Magnus Carlsen is already a chess champion in the eyes of his fellow Norwegians, but now the young man from Lommedal west of Oslo will go after the official title of World Chess Champion as well. He won an exhausting qualification tournament in London over the weekend, and admitted to being completely spent when it was all over.
“I’m totally out of steam, completely exhausted,” Carlsen told newspaper Aftenposten Monday night after a dramatic day when he lost his last match against Peter Svidler of Russia. His main rival Vladimir Kramnik, though, lost his match, too. That meant Carlsen prevailed in the end and will now meet current world champion Viswanathan “Vishy” Anand in November.
Carlsen’s participation in the so-called “Candidate Matches” in London was also viewed as important for international chess itself, especially since he won and will actually play in the World Championships later this year. He refused to do so two years ago because he objected to what he called “constant rule changes” and a world championship system that he didn’t see as “sufficiently modern and fair” at the time. He since agreed to take part, and with Carlsen currently ranked tops in the world, the world championships will now really involve the best players in the world.
“This will be gigantic,” Norwegian chess grandmaster Simen Agdestein, who has coached Carlsen, told Norwegian Broadcasting (NRK) on Tuesday. Agdestein and other chess experts think the world championships needed Carlsen as much as Carlsen now wants the World Championship title after agreeing to take part this time around.
So even though he was exhausted after Monday’s drama, Carlsen said that “at the same time, I’m incredibly relieved, and happy,” as he leaned against a stairway bannister for support. Carlsen had to take a break during his meeting with Norwegian reporters right after the match, looking like he was about to faint. He recovered within 10 minutes, though, and returned in good shape to answer more questions.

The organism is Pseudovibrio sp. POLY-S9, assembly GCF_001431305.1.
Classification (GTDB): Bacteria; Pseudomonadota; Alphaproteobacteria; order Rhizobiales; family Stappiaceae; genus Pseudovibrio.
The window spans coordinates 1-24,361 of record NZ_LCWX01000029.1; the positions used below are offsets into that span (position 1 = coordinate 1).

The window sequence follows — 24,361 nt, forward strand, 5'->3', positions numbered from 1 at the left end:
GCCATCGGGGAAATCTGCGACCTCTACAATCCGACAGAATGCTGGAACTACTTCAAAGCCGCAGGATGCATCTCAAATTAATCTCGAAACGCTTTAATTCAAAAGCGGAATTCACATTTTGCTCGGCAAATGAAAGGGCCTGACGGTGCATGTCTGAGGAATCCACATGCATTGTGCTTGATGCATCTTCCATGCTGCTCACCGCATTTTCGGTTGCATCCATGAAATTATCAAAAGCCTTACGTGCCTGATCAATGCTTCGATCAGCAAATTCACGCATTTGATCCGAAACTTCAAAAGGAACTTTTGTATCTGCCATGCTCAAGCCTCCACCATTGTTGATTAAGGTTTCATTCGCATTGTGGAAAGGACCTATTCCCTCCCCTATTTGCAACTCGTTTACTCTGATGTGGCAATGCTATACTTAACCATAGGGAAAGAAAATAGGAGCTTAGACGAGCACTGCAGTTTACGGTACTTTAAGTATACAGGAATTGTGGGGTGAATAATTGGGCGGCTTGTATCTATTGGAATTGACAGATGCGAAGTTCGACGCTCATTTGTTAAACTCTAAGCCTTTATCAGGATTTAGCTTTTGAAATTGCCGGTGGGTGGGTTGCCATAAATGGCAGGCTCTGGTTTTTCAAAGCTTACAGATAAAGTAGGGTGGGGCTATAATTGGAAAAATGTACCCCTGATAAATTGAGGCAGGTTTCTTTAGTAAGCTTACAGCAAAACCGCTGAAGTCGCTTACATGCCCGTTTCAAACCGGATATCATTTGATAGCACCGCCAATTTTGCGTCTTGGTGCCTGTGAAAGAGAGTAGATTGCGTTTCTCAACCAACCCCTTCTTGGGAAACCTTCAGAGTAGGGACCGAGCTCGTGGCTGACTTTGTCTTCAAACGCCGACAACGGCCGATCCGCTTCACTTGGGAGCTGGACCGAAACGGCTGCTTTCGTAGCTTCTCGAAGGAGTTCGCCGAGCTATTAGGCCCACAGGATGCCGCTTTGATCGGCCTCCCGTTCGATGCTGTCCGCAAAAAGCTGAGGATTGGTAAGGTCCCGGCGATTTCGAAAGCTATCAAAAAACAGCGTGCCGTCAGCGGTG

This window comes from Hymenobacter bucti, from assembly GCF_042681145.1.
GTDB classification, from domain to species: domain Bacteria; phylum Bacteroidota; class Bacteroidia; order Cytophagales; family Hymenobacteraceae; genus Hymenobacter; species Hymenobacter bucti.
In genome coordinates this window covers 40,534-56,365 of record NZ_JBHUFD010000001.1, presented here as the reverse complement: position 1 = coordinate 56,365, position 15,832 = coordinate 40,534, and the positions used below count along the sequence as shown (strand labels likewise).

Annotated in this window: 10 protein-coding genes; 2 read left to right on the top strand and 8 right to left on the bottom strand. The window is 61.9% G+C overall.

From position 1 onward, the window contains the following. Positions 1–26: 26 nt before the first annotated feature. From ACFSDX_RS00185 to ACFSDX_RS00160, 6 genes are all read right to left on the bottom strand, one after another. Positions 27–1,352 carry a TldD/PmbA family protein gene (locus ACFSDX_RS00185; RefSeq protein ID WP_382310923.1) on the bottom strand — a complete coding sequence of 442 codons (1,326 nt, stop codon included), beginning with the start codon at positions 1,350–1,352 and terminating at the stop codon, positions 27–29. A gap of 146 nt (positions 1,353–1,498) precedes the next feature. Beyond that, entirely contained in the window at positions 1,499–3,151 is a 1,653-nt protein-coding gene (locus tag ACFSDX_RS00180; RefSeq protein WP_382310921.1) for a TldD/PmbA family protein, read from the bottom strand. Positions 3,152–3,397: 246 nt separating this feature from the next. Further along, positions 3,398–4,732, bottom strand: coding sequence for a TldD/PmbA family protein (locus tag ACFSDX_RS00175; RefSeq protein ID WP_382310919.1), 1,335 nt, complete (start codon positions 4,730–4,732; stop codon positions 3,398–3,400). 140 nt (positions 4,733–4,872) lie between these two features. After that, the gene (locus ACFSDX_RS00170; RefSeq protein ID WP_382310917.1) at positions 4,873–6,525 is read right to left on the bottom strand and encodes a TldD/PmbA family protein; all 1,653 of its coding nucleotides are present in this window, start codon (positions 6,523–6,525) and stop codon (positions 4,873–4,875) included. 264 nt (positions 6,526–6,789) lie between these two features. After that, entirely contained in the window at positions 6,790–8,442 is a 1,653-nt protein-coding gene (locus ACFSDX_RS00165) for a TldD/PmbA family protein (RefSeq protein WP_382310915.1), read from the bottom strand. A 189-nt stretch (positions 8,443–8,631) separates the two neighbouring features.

Carlsen had also lost another match earlier in the tournament and wound up with the same number of points as Kramnik, until Kramnik lost his final match. “It’s of course not good to lose two of the last three matches, especially when I’m playing with white (an advantage in chess),” Carlsen told Aftenposten. “But I still think I deserved to win the tournament.”
He said there “were lots of coincidences at the end, I was tired and did a lot of dumb things,” Carlsen said. “But I think I played the best chess of all in the first 11 rounds.”
Carlsen, currently ranked tops in the world, thus proved his standing once again. He broke the legendary Garry Kasparov’s record in December and became the highest-ranked chess player ever. Yesterday’s victory in the three-week-long qualifying tournament for the World Championships was the latest evidence of his ability against the world’s eight best chess players.
Asked what happened in the dramatic minutes before he lost to Svidler, Carlsen said it was “a combination of many things. I was exhausted and in a bad mood. I was tempted to choose more ambitious moves than I’d initially planned. I was running out of time. It all went out of control.”
Carlsen’s manager Espen Agdestein, brother of Simen Agdestein, wasn’t pleased at all, since he’d advised safe tactics and warned against taking too many chances. But Carlsen still won the tournament and both were happy about that. Now he has a chance to be world champion, and win USD 2.5 million.
“But I’m incredibly glad the World Championships aren’t until November,” Carlsen said with a grin.
Views and News from Norway/Nina Berglund
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